Shirley Thompson vs. the Aliens

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Shirley Thompson vs. the Aliens
Directed by Jim Sharman
Produced by Matt Carroll
Jim Sharman
Written by Jim Sharman
Helmut Bakaitis
Starring Jane Harders
Helmut Bakaitis
Music by Ralph Tyrell
Cinematography David Sanderson
Edited by Malcolm Smith
Production
company
Kolossal Piktures
Release date
  • 6 June 1972 (1972-06-06)
Running time
104 minutes (original cut)
79 mins (1976 re-edit)
Country Australia
Language English
Budget A$50,000[1] or $17,000[2]

Shirley Thompson vs. the Aliens is a 1972 film directed by Jim Sharman. It is the first feature-length film from Sharman, who subsequently directed The Rocky Horror Picture Show.

Plot[edit]

In 1950s Sydney, Shirley and her gang discover that aliens have attacked Australia but no one believes them. Shirley is assumed to be insane and is committed to a lunatic asylum.

Cast[edit]

  • Jane Harders as Shirley Thompson
  • June Collis as Dr Leslie Smith
  • Tim Elliot as Dr George Talbot
  • Marion Johns as Rita Thompson
  • John Llewellyn as Reg Thompson
  • Marie Nicholas as Narelle Thompson
  • Helmut Bakaitis as Harold
  • John Ivkovitch as Bruce
  • Bruce Gould as Blake
  • Kate Fitzpatrick as nurse
  • Alexander Hay as Alien
  • Ron Haddrick as replica of Prince Philip
  • Phil Kitamura as gang member
  • Candy Raymond as gang member
  • Julie Rodgers as gang member
  • Georgina West as gang member
  • Max Hess as gang member
  • Sue Moir as gang member

Production[edit]

The film was shot on 16mm.[1] Sharman paid for the movie with his own money. It was written as a tribute to old B movies.[2]

Sharman later said "it was made quite impulsively and not without passion".[3]

Sharman subsequently worked again with both Jane Harders and Kate Fitzpatrick when he directed the original 1973 Sydney stage production of The Rocky Horror Show, which starred Harders as Janet, with Fitzpatrick as Magenta. Cast member Helmut Bakaitis went on to international notoriety for his role as "The Architect" in The Matrix Reloaded and The Matrix Revolutions. The film marks the first screen credit for Sharman's longtime collaborator, designer Brian Thomson, who worked with Sharman on many notable theatre and stage musical productions, including the original Sydney stage productions of Jesus Christ Superstar and The Rocky Horror Show, and Sharman's later films The Rocky Horror Picture Show and Shock Treatment. It was also the first feature film credit for distinguished producer Matt Carroll - a friend of Sharman and Thomson from their student days at the University of New South Wales - who went on to produce many notable Australian feature films and TV series including Sunday Too Far Away, Breaker Morant, the TV miniseries True Believers, Turtle Beach, the acclaimed TV medical drama series G.P., and the science fiction TV series Farscape.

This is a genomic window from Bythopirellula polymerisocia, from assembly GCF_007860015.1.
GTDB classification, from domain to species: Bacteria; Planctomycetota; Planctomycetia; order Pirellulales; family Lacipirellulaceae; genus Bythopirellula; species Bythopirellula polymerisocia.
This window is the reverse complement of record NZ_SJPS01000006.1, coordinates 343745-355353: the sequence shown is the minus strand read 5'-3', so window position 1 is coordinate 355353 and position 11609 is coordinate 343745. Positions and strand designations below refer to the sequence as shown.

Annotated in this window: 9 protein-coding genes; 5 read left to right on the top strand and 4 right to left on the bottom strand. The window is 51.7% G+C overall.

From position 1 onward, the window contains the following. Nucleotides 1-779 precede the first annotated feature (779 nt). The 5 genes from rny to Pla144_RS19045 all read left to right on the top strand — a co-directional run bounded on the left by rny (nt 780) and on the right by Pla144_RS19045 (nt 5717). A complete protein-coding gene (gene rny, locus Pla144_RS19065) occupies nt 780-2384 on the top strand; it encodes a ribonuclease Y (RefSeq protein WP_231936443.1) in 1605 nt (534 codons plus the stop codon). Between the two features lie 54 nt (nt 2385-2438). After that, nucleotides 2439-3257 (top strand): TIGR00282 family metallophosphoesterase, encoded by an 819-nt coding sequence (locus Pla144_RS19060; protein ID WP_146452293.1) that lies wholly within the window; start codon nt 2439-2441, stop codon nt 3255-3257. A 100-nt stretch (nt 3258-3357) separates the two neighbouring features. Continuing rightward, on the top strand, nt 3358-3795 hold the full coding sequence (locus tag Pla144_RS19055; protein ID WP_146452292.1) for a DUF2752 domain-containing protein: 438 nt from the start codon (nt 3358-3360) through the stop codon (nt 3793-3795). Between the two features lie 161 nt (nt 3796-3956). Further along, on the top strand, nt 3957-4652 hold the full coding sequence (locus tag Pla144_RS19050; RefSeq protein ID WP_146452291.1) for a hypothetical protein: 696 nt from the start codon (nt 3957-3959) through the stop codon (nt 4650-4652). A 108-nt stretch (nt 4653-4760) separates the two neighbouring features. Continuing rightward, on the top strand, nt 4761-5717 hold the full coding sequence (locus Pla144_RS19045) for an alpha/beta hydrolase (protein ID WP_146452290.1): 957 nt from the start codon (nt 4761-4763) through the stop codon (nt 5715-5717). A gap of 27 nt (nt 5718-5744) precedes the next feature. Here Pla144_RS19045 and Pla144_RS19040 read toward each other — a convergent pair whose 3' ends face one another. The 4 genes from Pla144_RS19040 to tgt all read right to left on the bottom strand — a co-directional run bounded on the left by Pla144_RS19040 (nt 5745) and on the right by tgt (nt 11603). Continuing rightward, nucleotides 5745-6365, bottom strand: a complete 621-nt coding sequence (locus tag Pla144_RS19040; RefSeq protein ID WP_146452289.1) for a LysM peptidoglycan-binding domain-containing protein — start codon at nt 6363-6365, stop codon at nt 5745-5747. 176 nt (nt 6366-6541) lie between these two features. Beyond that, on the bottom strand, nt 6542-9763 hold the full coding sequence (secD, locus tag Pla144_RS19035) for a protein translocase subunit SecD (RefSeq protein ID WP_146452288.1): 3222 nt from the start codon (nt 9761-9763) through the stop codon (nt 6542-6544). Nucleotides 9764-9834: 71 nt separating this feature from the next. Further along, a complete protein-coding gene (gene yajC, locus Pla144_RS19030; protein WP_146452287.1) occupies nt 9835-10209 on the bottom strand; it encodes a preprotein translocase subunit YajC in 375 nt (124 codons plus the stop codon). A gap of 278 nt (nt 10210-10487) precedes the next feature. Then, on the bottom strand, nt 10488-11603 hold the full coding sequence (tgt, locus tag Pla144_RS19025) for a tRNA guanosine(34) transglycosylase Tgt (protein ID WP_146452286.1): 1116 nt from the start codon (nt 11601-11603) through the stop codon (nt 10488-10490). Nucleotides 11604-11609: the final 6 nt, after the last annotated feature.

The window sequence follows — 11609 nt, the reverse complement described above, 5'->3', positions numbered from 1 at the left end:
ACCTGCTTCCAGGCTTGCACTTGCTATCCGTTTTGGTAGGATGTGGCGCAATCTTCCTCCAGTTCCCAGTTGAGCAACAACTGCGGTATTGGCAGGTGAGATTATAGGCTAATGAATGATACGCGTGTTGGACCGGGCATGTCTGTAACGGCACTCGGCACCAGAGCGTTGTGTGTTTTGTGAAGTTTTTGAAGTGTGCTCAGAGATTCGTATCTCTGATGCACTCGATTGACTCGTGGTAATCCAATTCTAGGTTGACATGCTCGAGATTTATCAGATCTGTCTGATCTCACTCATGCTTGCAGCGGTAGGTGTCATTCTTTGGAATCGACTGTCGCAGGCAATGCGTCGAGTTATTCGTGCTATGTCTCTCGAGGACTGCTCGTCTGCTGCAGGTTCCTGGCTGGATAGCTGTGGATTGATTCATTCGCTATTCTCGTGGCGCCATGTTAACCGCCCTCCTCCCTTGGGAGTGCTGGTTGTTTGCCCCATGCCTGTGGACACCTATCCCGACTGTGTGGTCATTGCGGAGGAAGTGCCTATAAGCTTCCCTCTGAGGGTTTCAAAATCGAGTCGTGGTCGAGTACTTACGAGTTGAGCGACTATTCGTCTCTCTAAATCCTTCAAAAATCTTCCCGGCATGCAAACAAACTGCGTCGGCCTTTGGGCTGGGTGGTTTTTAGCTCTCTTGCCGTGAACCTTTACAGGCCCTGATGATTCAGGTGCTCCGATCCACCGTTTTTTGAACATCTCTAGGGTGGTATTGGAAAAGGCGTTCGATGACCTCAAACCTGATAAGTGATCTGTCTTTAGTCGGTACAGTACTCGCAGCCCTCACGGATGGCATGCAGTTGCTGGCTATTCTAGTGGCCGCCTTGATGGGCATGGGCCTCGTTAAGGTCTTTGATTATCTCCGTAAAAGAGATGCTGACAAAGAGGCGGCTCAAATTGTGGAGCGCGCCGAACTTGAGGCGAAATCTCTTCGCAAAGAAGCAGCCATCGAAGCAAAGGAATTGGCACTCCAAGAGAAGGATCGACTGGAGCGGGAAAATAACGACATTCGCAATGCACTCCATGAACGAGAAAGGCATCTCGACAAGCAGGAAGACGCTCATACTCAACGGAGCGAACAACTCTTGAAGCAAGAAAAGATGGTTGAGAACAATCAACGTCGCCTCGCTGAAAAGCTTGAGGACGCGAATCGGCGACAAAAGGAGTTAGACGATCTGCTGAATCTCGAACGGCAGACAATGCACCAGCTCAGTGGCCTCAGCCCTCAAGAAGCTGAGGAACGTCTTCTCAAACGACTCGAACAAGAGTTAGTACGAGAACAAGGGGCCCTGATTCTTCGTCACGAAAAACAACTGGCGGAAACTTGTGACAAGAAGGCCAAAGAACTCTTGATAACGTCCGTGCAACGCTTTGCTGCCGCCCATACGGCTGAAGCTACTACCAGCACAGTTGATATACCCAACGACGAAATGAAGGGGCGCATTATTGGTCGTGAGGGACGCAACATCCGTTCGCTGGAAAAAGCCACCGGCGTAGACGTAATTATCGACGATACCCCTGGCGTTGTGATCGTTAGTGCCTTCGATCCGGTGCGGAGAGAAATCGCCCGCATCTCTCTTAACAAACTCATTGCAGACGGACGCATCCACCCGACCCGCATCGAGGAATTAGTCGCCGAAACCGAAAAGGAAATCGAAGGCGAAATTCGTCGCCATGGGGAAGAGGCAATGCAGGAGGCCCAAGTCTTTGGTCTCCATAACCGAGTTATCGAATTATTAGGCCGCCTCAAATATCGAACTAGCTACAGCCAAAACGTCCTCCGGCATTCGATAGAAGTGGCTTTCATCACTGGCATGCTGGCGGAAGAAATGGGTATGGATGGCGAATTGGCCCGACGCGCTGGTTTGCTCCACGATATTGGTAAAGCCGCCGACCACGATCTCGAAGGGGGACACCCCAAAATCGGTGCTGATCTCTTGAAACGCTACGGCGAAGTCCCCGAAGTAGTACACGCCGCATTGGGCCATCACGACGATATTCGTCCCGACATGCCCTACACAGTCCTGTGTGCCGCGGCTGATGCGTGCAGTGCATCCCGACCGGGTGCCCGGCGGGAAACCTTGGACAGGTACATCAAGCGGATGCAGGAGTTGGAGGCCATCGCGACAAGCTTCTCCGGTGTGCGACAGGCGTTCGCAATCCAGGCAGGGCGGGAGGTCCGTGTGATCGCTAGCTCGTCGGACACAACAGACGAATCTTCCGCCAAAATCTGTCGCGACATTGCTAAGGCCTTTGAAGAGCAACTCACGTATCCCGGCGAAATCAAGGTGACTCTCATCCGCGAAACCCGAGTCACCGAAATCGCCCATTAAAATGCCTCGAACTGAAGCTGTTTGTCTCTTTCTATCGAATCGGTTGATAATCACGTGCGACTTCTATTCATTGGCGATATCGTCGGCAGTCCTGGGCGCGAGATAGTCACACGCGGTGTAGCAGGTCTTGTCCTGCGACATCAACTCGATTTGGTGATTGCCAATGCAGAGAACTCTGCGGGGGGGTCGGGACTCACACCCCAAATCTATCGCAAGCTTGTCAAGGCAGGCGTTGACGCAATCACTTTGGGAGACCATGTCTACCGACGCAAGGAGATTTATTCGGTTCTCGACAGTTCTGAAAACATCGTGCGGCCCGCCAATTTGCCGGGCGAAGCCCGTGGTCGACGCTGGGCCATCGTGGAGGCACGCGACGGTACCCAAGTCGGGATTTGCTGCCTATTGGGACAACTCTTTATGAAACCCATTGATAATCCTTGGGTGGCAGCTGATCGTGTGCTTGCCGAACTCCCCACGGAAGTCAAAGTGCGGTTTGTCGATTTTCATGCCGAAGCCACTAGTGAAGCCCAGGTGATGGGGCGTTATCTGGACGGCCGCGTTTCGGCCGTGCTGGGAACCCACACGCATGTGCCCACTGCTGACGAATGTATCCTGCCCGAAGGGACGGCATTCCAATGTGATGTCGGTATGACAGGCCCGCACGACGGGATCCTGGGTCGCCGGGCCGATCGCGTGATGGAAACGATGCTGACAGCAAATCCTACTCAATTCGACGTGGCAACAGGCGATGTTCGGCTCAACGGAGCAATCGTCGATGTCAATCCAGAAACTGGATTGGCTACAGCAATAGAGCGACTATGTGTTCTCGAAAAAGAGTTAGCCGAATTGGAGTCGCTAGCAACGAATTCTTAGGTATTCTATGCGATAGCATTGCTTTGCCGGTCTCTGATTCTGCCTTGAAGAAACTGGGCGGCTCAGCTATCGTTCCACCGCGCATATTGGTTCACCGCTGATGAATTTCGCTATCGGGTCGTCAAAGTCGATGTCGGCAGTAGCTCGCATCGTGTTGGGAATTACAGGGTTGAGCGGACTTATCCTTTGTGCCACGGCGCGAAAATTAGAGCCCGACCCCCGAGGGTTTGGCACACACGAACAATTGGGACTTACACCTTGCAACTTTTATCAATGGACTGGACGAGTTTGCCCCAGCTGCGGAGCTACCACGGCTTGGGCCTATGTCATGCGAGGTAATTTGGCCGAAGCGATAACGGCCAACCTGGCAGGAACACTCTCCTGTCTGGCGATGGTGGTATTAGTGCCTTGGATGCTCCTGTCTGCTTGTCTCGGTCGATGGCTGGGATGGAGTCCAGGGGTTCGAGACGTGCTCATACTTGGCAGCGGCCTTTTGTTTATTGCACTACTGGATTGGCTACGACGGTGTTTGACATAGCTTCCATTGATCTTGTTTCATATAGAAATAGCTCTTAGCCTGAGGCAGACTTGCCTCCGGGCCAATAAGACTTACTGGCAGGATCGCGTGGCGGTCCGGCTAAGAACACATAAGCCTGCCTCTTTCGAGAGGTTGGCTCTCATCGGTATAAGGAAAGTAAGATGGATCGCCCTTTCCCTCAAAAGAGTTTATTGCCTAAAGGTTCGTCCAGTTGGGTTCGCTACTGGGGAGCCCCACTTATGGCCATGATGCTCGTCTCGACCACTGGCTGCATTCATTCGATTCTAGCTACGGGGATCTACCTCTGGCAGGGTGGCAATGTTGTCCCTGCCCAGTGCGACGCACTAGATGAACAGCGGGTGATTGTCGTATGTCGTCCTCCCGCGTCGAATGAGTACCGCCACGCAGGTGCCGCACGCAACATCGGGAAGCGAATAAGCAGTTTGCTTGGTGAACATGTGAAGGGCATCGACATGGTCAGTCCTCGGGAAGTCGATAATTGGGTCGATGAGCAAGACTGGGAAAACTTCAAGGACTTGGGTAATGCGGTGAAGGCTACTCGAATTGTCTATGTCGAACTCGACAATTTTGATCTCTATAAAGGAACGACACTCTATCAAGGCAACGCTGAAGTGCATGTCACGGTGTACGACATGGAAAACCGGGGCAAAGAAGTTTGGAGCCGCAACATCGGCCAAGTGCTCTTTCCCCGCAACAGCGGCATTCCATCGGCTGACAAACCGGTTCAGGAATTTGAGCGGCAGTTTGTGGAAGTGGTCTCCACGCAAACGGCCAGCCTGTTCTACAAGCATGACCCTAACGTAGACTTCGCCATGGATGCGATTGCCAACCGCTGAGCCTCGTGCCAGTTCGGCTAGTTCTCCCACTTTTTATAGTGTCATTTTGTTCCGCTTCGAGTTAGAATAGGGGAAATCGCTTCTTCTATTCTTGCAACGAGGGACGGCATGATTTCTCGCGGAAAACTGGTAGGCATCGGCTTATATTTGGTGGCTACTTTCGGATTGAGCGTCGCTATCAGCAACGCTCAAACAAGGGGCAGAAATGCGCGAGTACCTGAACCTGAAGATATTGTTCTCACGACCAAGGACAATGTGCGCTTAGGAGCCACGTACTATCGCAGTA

Release[edit]

The film was previewed at the National Film Theatre in London in March 1972 and had its premiere at the Sydney Film Festival in June and received limited release. In 1976 Sharman re-edited it substantially, cutting some 25 minutes of footage from the original 1972 version, which ran 104 minutes.[1]

References[edit]

  1. ^ a b c Andrew Pike and Ross Cooper, Australian Film 1900–1977: A Guide to Feature Film Production, Melbourne: Oxford University Press, 1998 p263
  2. ^ a b David Stratton, The Last New Wave: The Australian Film Revival, Angus & Robertson, 1980 p160-161
  3. ^ Robyn Anderson & Sue Adler, "Jim Sharman", Cinema Papers, March-April 1979 p269

External links[edit]